A project implemented on Bioko Island in Equatorial Guinea by 2017 Tutu Fellow Mitoha Ondo’o Ayekaba to prevent malaria has won the P3 Impact Award at the 2019 Concordia Summit. In 2016, malaria killed 445,000 people, most were young children in sub-Saharan Africa. The award was announced by the Office of Global Partnerships at the US Department of State, along with the University of Virginia and Concordia. The P3 Impact Award recognizes leading cross-sector collaborations that feature public, private, nonprofit, or non-governmental organizations addressing societal challenges.
The Bioko Island Malaria Elimination Project - BIMEP - is the sixth public-private partnership to win the annual award, and the first to not only win the P3 Impact Award, but to also be selected by the audience from among the finalists for the Audience Choice Award.
Mitoha led two FDA-approved long-term anti-malaria control testing projects on the island. The work he has done has been recognised by the American Journal of Tropical Medicine and Hygiene in a paper one the double-blind trial. The series of FDA clinical trials and scientific research capacity-building efforts are transforming Equatorial Guinea into a proving ground for a vaccine that could accelerate the world's elimination of malaria. An effective vaccine would be a game-changer. He was subsequently tipped to become Vice Minister of Health and Social Welfare for the Republic of Equatorial Guinea.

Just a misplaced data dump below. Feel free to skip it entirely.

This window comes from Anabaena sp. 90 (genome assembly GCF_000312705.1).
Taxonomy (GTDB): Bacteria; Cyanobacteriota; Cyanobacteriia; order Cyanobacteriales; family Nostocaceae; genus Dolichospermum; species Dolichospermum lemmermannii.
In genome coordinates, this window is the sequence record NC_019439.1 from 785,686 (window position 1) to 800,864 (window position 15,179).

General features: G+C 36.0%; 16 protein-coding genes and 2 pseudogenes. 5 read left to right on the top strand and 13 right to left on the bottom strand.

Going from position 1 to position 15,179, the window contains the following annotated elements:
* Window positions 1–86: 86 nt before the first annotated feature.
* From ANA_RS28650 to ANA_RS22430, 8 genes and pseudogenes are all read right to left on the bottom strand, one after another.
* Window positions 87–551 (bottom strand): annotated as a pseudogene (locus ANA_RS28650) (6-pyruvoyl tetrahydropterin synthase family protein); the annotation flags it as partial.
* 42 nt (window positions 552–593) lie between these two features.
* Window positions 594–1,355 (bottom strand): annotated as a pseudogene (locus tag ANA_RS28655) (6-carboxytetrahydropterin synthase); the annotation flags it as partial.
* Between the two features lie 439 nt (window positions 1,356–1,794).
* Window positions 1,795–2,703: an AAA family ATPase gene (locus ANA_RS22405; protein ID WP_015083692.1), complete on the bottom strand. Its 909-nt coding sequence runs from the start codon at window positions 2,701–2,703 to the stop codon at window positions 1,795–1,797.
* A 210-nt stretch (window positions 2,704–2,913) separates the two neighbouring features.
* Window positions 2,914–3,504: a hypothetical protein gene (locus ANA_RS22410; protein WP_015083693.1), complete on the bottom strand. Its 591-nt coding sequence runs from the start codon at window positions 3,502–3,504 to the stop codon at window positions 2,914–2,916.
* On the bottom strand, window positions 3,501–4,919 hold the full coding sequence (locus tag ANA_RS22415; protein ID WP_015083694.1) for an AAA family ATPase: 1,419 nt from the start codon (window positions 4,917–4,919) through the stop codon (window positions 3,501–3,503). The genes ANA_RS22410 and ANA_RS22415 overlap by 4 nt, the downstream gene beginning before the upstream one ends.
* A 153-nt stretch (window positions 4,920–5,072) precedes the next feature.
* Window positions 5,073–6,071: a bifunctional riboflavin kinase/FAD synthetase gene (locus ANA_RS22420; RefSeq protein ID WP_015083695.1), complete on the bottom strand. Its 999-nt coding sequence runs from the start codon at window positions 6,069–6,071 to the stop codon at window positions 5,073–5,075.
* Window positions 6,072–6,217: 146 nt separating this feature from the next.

BIMEP addresses malaria morbidity and mortality affecting the population living and working on Bioko Island and informs a broader malaria control strategy for the rest of the African continent. The partnership does this through a long-term public-private funding agreement incorporating the Ministry of Health and Social Welfare, partnering with Marathon EG Production Limited, Noble Energy, Atlantic Methanol Production Company, Sanaria Inc., Medical Care Development International, Swiss Tropical and the Public Health Institute. Prior to leading the BIMEP Project, Mitoha was the Corporate Social Responsibility Coordinator at Marathon EG, where he initiated the clinicial trials.
The work has also been recognised by the American Journal of Tropical Medicine and Hygiene in which he is included in a paper titled: Advancing Global Health through Development and Clinical Trials Partnerships: A Randomized, Placebo-Controlled, Double-Blind Assessment of Safety, Tolerability, and Immunogenicity of Plasmodium falciparum Sporozoites Vaccine for Malaria in Healthy Equatoguinean Men. The vaccine, Sanaria Plasmodium falciparum sporozoites, has been found safe and well tolerated by those who received it in the double-blind phase 1 trial and results were sufficiently promising for a phase II trial.
You can read more about the award at the US State Department website.